Limiting the carbon footprint
When it comes to climate impact, buses are one of the most environmentally friendly vehicles on the road, releasing ten times less C02 per passenger kilometre than automobiles. Keolis’ Swedish subsidiary Busslink is making their buses even more eco-friendly by using alternative fuels.
Busslink has a long history of working with non-fossil fuels and today it has the world’s largest bus fleet running on them. Out of 1,200 buses serving Stockholm County, 554 use alternative fuels. Out of these, 426 run on ethanol and 129 on methane, or biogas, produced locally from waste water.
Busslink is also exploring the use of biodiesel. Biodiesel can be mixed with regular diesel fuel but to reduce CO2 emissions further, it is testing using 100% biodiesel in 11 vehicles. In 2010, Busslink run 119 vehicles on 100% biodiesel in Gothenburg on Sweden’s west coast.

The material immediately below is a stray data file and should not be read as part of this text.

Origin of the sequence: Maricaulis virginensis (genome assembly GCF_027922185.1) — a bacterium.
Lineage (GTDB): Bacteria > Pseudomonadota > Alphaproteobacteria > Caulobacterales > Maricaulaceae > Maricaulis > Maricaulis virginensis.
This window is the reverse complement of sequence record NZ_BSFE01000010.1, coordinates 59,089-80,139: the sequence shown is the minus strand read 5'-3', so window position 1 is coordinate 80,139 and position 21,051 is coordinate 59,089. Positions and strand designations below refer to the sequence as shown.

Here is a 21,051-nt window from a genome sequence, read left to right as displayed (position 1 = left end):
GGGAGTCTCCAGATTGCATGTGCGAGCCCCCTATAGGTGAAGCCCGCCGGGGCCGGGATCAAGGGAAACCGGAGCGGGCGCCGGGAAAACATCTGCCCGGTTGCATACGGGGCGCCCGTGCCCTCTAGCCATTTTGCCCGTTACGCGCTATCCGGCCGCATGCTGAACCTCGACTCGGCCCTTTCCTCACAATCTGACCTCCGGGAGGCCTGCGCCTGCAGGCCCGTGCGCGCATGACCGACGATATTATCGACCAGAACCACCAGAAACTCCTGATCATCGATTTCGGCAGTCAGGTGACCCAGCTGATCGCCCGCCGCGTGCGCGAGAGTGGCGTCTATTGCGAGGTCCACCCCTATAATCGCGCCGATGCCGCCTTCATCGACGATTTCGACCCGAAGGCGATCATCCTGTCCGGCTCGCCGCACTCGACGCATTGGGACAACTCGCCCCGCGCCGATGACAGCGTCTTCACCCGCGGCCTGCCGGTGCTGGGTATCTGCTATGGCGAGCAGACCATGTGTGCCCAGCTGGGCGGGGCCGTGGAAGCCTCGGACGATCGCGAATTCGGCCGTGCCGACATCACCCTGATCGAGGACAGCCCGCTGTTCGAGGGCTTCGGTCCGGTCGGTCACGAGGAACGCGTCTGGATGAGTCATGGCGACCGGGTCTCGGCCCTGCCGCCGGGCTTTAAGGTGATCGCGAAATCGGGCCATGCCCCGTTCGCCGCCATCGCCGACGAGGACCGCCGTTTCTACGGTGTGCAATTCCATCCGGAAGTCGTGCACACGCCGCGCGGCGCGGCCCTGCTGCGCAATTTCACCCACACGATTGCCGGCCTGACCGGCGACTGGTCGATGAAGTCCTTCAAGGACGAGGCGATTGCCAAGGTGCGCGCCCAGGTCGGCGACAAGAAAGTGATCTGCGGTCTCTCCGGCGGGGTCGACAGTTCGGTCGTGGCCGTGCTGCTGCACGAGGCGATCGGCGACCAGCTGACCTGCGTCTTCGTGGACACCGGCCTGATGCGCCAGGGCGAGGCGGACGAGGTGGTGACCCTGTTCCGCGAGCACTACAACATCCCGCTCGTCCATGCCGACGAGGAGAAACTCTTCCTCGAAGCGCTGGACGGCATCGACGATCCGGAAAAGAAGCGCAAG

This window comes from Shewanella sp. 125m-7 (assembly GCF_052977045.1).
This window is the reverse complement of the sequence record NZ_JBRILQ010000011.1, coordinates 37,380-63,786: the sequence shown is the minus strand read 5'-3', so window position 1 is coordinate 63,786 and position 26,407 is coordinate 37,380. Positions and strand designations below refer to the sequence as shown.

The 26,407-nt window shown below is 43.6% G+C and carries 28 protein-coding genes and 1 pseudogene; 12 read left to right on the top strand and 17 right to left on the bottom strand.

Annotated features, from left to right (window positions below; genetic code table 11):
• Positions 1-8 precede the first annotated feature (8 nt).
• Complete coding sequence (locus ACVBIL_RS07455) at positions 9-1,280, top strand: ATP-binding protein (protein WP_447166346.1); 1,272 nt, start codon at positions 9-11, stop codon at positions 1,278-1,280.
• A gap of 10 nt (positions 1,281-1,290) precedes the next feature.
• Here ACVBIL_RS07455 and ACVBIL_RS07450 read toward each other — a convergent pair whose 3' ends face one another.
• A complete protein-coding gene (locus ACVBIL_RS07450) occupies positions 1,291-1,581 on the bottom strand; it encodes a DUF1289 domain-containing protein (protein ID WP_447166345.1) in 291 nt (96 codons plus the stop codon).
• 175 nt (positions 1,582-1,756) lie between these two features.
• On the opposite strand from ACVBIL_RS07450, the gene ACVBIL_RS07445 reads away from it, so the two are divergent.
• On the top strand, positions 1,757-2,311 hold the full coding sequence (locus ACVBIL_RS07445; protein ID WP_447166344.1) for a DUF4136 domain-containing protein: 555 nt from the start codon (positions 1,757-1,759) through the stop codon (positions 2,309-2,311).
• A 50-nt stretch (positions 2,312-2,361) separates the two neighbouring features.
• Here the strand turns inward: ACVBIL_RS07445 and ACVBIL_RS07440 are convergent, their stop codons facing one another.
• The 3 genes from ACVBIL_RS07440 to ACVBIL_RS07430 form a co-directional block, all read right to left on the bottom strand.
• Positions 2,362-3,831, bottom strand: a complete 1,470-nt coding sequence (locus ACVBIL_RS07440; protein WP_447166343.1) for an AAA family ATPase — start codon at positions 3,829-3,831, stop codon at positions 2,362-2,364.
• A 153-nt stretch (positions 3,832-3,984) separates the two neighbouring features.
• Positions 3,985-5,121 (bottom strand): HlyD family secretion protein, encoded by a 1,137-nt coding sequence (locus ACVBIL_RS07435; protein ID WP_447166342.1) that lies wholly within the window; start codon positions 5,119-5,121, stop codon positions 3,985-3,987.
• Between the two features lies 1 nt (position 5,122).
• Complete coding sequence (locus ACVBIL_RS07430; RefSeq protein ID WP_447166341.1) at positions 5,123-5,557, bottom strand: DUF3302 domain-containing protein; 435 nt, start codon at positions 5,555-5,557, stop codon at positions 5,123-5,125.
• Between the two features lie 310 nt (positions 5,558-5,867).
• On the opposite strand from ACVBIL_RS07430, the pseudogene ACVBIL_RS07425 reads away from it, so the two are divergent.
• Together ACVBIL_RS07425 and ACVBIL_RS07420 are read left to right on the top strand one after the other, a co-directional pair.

The company is also about to explore the use of hybrid buses and electric vehicles. Hybrid buses can increase fuel efficiency by up to 30% in city traffic.
Busslink has also introduced a training programme on how to drive more efficiently. The target is to reduce fuel consumption by more than 4% on the total fleet, although some drivers have realized up to 10% in fuel savings.
Busslink has also equipped its buses with computers and screens that monitor in real-time how efficiently a conductor is driving and other information about bus performance.
- Ethanol can reduce emissions of green house gases by 55%
- Methane can reduce emissions of green house gases by 85%
- Biodiesel can reduce emissions of green house gases by 65%